- Sculpting Tips: The Video Demonstrats this week's tip on sculpting. Scroll to the bottom for the video
This week's blog post is about...
- The purpose of sculpting anatomy
- Shaping and forming these structures out of clay
- The two processes of learning anatomy at S.E.A.
- Drawing will help the new learner
- Learning the language of anatomy
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The purpose of sculpting anatomy is to help our minds grasp the parts of the animal we can not see. So we sculpt it from the inside out using clay and learn about the functions that are vital for life as we form these fascinating structures with our hands. Imagine if I were to go into a detailed description of the horse’s spinal cord and how it is structured in order to allow movement of the head, neck, or back. I may go into detail about how the spinal cord enters the skull through a hole called the foramen magnum and describe the shape of the opening and how this foramen magnum is situated at the base of the skull in the occipital bone. From there it would be important to talk about how the spinal cord runs through the cervical vertebrae of the neck. To get a good understanding of neck movement I would have to begin by describing the shapes that make up the cervical vertebrae so it is clear how the spinal cord runs through these bones and allows them to move. From there we would need to explore connective tissues as well because this is what holds the bone in place and allows articulation of the joints and since each vertebra in the spinal column is a joint filled with synovial fluid, a description of these joints would also be necessary. I think you get my point...
Simply describing these structures and leaving it up to your imagination to construct an accurately formed and anatomically correct creature may be difficult. Next, you may want to apply your knowledge of anatomy to some life experience maybe with a horse of yours. Now you have an abstract picture in your mind that something like a cord runs through the spine. GREAT! But what does that cord effect? what does it do? And how is it attached? Well, I could give you some pictures to answer these questions that may shed a little more light on the formation of the spine and functions of the spinal cord. But pictures leave things out… you can’t see what’s on the other side AND you can’t pick it up to experience it. How about an app that gives you a 3D experience of anatomy. That’s great! I love apps and some of them are really awesome as long as you get a medical-grade one. There's lots to learn there and it’s a lot of fun to interact with something that can move on a screen. But you still aren’t experiencing a 3D object in life. What about bones or dissections. It doesn’t get more real than dissecting something... But you are still working from the outside in. Layers of skin and muscle are removed to see the structures on the inside. Maybe the animal is on a table or supported by a support system to help access the area being worked on. This is a great way to learn anatomy however sculpting still offers a unique experience of literally building the anatomical structure from the inside out. No more imagining the rest of the cut-up specimen that exposes the layers of tissue. Sculpting brings it all together under your own fingertips.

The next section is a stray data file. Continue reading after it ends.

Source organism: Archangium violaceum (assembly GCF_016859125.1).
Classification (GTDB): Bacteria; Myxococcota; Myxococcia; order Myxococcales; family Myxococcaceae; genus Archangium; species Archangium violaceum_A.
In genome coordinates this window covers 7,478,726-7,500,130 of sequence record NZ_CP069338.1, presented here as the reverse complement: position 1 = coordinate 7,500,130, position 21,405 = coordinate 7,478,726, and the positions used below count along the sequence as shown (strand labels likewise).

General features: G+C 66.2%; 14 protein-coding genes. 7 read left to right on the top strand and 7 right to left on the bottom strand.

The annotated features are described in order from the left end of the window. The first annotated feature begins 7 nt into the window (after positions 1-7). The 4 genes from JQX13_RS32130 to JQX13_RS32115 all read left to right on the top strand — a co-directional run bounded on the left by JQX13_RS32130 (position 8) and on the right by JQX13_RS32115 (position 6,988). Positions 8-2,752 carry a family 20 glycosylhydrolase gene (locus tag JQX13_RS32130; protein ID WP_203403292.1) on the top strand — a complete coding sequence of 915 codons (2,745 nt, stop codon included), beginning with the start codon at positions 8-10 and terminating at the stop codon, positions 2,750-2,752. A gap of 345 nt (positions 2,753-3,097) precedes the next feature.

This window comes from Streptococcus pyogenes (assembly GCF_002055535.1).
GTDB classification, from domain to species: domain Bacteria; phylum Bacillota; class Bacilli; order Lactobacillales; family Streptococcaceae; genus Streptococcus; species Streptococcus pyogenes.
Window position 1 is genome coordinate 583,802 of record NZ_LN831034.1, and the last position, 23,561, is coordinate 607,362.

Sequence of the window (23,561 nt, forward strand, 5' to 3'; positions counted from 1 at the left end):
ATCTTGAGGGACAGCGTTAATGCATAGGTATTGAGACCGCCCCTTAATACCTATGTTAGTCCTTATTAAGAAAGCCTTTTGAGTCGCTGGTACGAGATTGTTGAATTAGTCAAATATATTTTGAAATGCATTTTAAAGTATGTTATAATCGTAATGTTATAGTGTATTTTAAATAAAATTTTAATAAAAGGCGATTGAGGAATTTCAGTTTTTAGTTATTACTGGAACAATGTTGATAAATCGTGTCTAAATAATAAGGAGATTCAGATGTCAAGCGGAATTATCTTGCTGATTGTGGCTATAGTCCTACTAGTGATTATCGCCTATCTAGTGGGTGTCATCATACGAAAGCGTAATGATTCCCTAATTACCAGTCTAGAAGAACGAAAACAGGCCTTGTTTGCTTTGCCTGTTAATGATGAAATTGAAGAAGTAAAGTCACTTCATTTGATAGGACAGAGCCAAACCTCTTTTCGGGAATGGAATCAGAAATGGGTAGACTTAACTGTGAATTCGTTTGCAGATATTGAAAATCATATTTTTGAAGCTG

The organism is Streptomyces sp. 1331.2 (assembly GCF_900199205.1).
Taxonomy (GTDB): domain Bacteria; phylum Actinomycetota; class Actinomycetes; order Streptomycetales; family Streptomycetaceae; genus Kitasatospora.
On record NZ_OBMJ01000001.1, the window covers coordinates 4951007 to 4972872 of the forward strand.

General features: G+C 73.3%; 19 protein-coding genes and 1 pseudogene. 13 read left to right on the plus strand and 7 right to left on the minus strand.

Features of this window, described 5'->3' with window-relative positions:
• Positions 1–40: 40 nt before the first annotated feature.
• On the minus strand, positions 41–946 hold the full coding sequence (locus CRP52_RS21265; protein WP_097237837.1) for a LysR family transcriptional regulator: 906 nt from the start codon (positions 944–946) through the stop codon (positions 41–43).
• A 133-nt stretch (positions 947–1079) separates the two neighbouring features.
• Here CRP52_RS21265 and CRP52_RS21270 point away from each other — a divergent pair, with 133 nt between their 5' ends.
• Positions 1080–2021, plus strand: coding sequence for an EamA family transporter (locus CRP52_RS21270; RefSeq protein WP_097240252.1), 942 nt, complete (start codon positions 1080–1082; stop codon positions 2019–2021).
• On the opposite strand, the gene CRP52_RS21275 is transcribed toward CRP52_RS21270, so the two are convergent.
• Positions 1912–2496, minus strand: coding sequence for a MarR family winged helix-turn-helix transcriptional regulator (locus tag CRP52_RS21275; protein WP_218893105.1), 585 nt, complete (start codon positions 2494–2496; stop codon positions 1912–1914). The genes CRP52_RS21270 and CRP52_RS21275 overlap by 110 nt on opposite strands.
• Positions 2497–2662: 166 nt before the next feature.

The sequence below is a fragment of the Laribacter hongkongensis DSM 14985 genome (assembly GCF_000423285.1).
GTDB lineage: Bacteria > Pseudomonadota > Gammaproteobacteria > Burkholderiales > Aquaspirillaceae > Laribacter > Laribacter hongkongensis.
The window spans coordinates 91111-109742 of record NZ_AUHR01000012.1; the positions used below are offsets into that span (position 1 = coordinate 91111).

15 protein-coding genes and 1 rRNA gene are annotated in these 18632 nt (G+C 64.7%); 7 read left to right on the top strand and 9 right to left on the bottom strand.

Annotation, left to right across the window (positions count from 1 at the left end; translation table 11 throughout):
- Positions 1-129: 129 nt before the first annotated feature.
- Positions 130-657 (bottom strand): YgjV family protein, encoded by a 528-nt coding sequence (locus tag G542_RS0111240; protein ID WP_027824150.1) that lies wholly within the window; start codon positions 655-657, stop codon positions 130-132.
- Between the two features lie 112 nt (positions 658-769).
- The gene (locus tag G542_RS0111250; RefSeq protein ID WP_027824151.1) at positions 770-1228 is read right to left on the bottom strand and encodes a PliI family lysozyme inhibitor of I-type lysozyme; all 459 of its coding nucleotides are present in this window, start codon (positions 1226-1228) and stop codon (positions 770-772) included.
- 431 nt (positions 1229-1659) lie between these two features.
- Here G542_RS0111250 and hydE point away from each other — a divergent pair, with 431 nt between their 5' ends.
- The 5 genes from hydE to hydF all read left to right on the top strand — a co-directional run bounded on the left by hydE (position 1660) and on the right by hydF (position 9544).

So let’s take the idea of the spinal cord and consider sculpting it with YOUR hands and some clay. Now you have the chance to shape it. This means grasping the inner and outer structures of that spinal cord and forming that tubular shape out of clay. The spinal cord inserts into the skull at the foramen magnum... in the skull... but what’s inside the skull and where does the spinal cord go? You would shape the brain and how that spinal cord would insert into the base of the brain now you can begin to see how the spine connects the whole horse from the brain to the tail and into the feet. From here you would shape the skull around the brain then work your way down the neck sculpting the vertebrae. We would work together like this until you've formed the entire horse out of clay.
By shaping and forming these structures out of clay you are bringing your knowledge of anatomy down into your fingertips. This trickles through your body. In order to sculpt anatomy you will learn what touch to use with your fingers, the pressure to use with the palm of your hand, in some cases your shoulder and how you sit. The biomechanics of your body and the energy you bring to your sculpting changes your result and how well the information is retained.
Sculpting anatomy utilizes two processes of learning that are important for long term retention and connecting shapes and structures with the living creature. One is the use of drawing. This is a two-dimensional form of study that science has used for centuries up until the modern age of computers. It was used to document and catalog specimens. These may have been medical specimens, archaeological findings, botanic cataloging, or bird watching. Sculptor and scientist Leonardo Da Vinci filled notebooks of drawings as he studied and learned. Before a project is carried out, it is first thought through on paper to help consider structural load and tensile strength, composition, and the method of which the artist will sequentially build the parts to arrive at an agreeable end.